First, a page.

The idea I have of you in my head also is greatly influenced by how I want to believe you are. I think this comes back to your thoughts on emphasis and understanding of intent. For example, your post on cars has been completely disregarded in my mind from helping develop your character. People who care a lot about cars has a thoroughly distasteful association to me. Thus, I have blocked out the idea that you care at all about cars-or might cavort with someone who does-due to the fact that I would much prefer you to be separated from that association.

All in all, very interesting post.

Nik said...

I love the idea of hierarchies of truth and yet I'm not convinced by verticality so much as so many horizontal realities. Negotiating the real people with the know-me-only-through-the-blog is the hardest part of blogging. It's more like registers of truth for me than levels of truth. Perhaps we can't please two masters--the "real" and the bloggerly-intimate cannot read the same post in the same way and trying to respond to both dilutes the real, sans quotations marks.

Tom Paine said...

As I told her, one can understand a situation, but disagree with how the friend is handling it. I believe we have settled our issues, but it will change no minds.

Blogging is about putting your life out there for people to think they know you. You either accept their reactions and shrug them off, or give it up. People can't help but form opinions based on incomplete information. It's just human. Look at how people react to the soap operas/daytime drames?

Dr. Crazy said...

TLOU: I think it's interesting the way that you note how gender comes into play for you. For me, even when I read blogs by male writers whom I don't know, I realize I import my voice into their posts. This may be my own self-absorption (probably), but it's very different for me once I hear the actual "voice" of the person - whether on the telephone or in person. In other words, all blogs read by Dr. Crazy are translated into a Great Lakes style midwestern accent. It ain't pretty. As for the car thing, I have no special interest in cars, but a girl's gotta date whom a girl's gotta date. What I thought was most interesting about that post is how many male readers weighed in, not with votes for whom Crazy would date but challenging the choice of cars or wondering whether Crazy needed to date a Car-type at all.

Nik: I take you your point about registers of truth, but I think I'm still invested in the idea of hierarchy in that if we leave something off blog, it ultimately is at the bottom of the totem pole. The things we write here take on significance precisely because we choose to write them here, if that makes sense. What's interesting for me is that because for long I kept the blog top-secret, I really do write for those whom I don't know more than for those whom I know. And when I write for those whom I know, it's always very specific, and in some cases gets me into trouble. I think my best posts are not for those whom I know (as a rule) but rather for those whom I imagine reading.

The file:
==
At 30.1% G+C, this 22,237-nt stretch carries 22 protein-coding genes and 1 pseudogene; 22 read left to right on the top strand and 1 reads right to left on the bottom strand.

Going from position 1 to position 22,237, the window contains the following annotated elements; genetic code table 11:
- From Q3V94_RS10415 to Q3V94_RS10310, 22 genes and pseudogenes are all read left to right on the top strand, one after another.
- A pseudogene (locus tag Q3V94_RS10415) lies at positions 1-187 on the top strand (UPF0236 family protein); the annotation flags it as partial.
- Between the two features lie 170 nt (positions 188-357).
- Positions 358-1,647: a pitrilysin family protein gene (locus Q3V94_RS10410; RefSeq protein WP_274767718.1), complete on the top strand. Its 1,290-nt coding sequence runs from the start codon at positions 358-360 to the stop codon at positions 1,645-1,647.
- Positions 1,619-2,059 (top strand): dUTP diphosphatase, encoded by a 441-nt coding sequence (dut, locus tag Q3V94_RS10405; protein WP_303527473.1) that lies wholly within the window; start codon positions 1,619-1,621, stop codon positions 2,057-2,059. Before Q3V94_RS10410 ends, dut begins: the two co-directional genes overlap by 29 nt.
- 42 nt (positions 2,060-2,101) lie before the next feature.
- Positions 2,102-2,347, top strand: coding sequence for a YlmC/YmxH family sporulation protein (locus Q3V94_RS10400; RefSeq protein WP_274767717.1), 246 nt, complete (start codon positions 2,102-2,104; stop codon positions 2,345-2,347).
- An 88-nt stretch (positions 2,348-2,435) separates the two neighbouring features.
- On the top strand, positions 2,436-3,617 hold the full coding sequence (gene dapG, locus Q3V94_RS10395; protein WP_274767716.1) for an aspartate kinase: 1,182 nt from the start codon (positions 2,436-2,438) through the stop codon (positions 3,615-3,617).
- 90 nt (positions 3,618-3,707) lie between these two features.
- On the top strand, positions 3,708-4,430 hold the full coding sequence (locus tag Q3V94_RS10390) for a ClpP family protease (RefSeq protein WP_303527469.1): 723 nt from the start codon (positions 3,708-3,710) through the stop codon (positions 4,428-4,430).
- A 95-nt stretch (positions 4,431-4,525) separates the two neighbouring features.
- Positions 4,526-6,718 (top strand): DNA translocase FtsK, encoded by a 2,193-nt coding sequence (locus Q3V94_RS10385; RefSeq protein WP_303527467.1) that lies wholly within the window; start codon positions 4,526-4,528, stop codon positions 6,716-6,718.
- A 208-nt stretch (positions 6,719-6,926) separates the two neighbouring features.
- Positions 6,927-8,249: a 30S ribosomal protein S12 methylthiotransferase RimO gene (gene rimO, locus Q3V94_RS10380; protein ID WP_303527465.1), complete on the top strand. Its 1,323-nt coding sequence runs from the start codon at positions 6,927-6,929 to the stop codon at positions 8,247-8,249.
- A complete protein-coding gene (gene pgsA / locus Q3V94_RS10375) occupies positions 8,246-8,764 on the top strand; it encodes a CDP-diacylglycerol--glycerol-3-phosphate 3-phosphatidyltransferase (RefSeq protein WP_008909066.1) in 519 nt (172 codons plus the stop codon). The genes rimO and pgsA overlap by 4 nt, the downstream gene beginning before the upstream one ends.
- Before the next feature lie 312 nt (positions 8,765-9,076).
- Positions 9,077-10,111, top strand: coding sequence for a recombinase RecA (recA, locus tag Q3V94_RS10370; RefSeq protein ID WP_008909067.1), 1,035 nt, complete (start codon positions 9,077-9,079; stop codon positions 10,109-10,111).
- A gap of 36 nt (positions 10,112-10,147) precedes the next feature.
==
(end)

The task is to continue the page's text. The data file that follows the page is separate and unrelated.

TP: I take your point about the situation that inspired the post, though I think I continue to disagree about blogging being about putting your life out there for people to think they know you. Or maybe that's true, BUT, even if it is, it's a constructed "you," no? My point is not that the real me doesn't seep into things here, but rather that I don't have this kind of consistency in my "real" life. I think that's the writing exercise of this whole blogging thing - developing that kind of consistency. And that's not about putting my SELF out there so much as it is about putting a VERSION of myself out there, and so when I slip up, and the inconsistent self emerges, that's when problems happen. Not sure if any of this makes sense, but I'm hogging my own comments. I'll shut up. Feel free to continue with the comment thread anybody who wishes - I'm interested in what people think about this stuff.

Dean Dad said...

"what I see in the post isn't in fact what's there."

I get that ALL the time.

The frustrations from those experiences have piled up to the point that I've actually chosen not to post some things I thought were highly post-worthy, just because I could anticipate (and didn't feel like dealing with) the shitstorm of accusations-based-on-misreadings.

Some misreadings can be anticipated, especially when you've developed a sense of your readership's tastes. The really frustrating ones are the ones that come from out of the blue. "How could you possibly say...?," to which I think "when the hell did I say that?" It's the price of admission to the blogosphere, but it's still annoying.

Deaning is the same way. "The Administration believes..." as if we're The Borg. Very annoying.

Love the point about hearing voices. I imagine you as a low soprano. Don't know why.